About 2 months back, I posted up a nuffnang ad on my blog, and with reasons explaining why I felt the need to advertise. The guys from Nuffnang were pretty stand-up characters and I felt like I could trust them, so I begin to post Nuffnang ads and monitor that over time.
Unfortunately the results haven’t been so good, and after some reflection I decided not to port over the nuffnang ads when I migrated the blog over to a new hosting provider. It’s important to recognize that your experience with Nuffnang could be different, and I have no doubt that they do contribute significantly to some bloggers, but for me the relationship just wasn’t going anywhere and I wasn’t really getting any value out of the ads. So when I migrated my blog from Nearlyfreespeech to WPWebHost I decided not to port over the Nuffnang advertising widget–and here’s why?
Nuffnang Ads weren’t paying that well
Of course, I’m not a prominent blogger, and I don’t get that many hits, However, I felt my traffic was worth far more than the Rm2.75 that Nuffnang gave me. I only qualified for the Cost-Per-Click campaign, rather than the Cost-Per-Unique-View campaign, and the total payout for the Cost-Per-Click campaign was pretty bad.
Just to give you an idea, from Aug-20 till Sep-16, I had 7778 Unique views and 9783 Total Views. That’s not much of course, but in that same duration I received Rm0.75 in payment. Yeap, 75 cents!!
Working linearly, if I got 700,000 views a month I would get just RM75 per month from the Cost-Per-Click campaign. If you get that sort of traffic, you’re probably spending more than Rm75/month on hosting charges.
So obviously the money is to be made in the Cost-Per-Unique-View campaign or the Sponsored Post, unfortunately in the two months I was with Nuffnang I received neither :(, hence I was only Rm2.75 richer. That didn’t even cover my trip to KL to meet up with the guys from Nuffnang…haha!
Nuffnang Ad Earnings Breakdown
While it is quite embarrassing to break down a number like RM2.75, here’s the numbers:
Following up is the Samsung Galaxy S3 promo, which is good, cause I’m a huge S3 fan, so it’s good that I’m supporting brands I’m happy with. It’s worth to point out that these aren’t personally choices, but assigned by the nuffnang automatically.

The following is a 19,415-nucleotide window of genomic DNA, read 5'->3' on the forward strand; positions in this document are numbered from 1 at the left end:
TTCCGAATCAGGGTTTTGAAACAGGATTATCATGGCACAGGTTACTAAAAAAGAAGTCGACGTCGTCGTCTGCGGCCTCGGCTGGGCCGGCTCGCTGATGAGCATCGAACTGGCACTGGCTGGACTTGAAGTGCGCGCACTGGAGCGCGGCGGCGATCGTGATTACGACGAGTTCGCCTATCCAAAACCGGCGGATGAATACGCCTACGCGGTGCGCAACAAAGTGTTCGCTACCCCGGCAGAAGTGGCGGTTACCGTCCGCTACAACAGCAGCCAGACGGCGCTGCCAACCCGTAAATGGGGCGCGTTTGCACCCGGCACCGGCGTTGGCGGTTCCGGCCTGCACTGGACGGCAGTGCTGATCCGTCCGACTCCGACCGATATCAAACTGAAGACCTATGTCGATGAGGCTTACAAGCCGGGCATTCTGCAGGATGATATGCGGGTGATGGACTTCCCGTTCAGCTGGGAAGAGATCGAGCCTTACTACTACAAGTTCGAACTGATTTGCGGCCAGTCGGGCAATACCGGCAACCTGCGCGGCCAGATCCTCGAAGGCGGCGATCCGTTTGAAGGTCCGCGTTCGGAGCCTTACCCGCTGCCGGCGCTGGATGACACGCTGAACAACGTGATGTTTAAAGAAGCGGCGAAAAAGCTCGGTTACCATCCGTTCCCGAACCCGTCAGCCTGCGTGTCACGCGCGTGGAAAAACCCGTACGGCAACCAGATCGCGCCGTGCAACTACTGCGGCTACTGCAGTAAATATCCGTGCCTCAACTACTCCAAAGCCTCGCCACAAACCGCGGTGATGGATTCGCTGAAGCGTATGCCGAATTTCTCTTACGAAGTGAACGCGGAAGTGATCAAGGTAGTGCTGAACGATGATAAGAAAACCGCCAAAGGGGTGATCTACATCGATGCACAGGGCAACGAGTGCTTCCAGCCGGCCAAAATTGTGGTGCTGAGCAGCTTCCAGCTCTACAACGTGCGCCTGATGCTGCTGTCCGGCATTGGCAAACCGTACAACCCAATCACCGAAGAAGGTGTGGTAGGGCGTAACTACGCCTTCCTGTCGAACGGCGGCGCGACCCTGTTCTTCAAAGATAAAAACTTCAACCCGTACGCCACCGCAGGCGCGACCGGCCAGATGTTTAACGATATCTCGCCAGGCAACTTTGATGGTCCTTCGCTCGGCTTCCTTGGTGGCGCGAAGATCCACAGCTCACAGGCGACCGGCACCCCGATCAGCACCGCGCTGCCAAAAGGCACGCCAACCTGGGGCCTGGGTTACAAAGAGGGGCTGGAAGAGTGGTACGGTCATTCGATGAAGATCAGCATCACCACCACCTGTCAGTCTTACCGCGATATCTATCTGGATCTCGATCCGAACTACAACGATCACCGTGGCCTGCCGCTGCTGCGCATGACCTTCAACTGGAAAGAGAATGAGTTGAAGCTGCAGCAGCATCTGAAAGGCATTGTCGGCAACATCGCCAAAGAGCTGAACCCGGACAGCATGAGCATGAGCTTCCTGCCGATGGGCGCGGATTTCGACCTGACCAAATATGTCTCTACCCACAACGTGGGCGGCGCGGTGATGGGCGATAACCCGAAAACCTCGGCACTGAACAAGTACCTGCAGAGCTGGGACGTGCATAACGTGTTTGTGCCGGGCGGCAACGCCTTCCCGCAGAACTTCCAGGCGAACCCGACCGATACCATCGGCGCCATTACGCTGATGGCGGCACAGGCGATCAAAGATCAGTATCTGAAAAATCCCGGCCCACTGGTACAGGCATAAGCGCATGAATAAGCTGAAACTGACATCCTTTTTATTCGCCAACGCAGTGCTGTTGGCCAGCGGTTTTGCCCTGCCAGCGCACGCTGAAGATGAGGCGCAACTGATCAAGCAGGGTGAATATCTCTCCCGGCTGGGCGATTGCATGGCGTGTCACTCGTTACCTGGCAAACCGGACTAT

Also noteworthy, is that Shell gave me RM0.25 for advertising–and if you’ve seen my LinkedIN profile you’d know I work at Shell. So I technically received a 25 cent increment on my salary in July. I’m just hoping my real increment would be significantly better. (MUCH BETTER!!)
Finally rounding it up is Unilever and Choclairs, I’m not sure what they’re doing advertising on a Tech blog, but if you’re from Unilever or Cadbury–thanks for the 25 cents!! I probably couldn’t buy a piece of Cadbury chocolate with that amount–but it’s the thought that counts.
Nuffnang Analytics aren’t that good
If you benchmark the Nuffnang Analytics against Google Analytics, we’re talking some serious difference here. It’s almost like comparing Man United and Liverpool (psyche!!)
Google Analytics let’s you store data nearly forever, Nuffnang drops the data at the end of the month. Google let’s you view the location (up to the town) and browsers versions of your visitors, it let’s you look at page speeds, and avg. time on pages. Google let’s you look at the keywords that drive traffic to your site and even an SEO report to look at impressions and CTRs on Google. Nuffnang have none of these or execute them quite badly.
I guess Nuffnang is a blogging platform and advertising space, not an Analytics offering, so they track only what they’re interested in–but Nuffnang or not, you definitely need Google Analytics, and don’t even bother with Nuffnangs, it’s not going to give you any real analytics.
Nuffnang Analytics and Nuffnang Ads are the same
Google on the other hand, run AdSense and Analytics on two separate pieces of code. That allows users to block the Google Ads while still submitting data to Google Analytics.
I’m guessing some of this of course, but I did notice a significant discrepancy (10%) in the Nuffnang Analytics and the Google Analytics, and I think Ad-Blockers are the reason.
You might call it sour grapes or just downright ranting, I was really hoping to taking my blogging to the next level–but alas, somethings were not meant to be. I think the guys at Nuffnang are doing a good job at encouraging the Malaysian blogging community, and they’re adding a lot of value to some bloggers. It’s just that, personally, I never felt connected to the Nuffies, and it just didn’t work out for me. I’m not discouraging you from trying Nuffnang, but I hope I provided a realistic view of what it will be like when you place Nuffnang Ads on your blog.
I may use Nuffnang again when my traffic increases to see what happens, or I may switch to Google AdSense. Watch this space, but in the meantime if you’re looking for an honest review of Nuffnang from a tech blogger, well you’ve found one.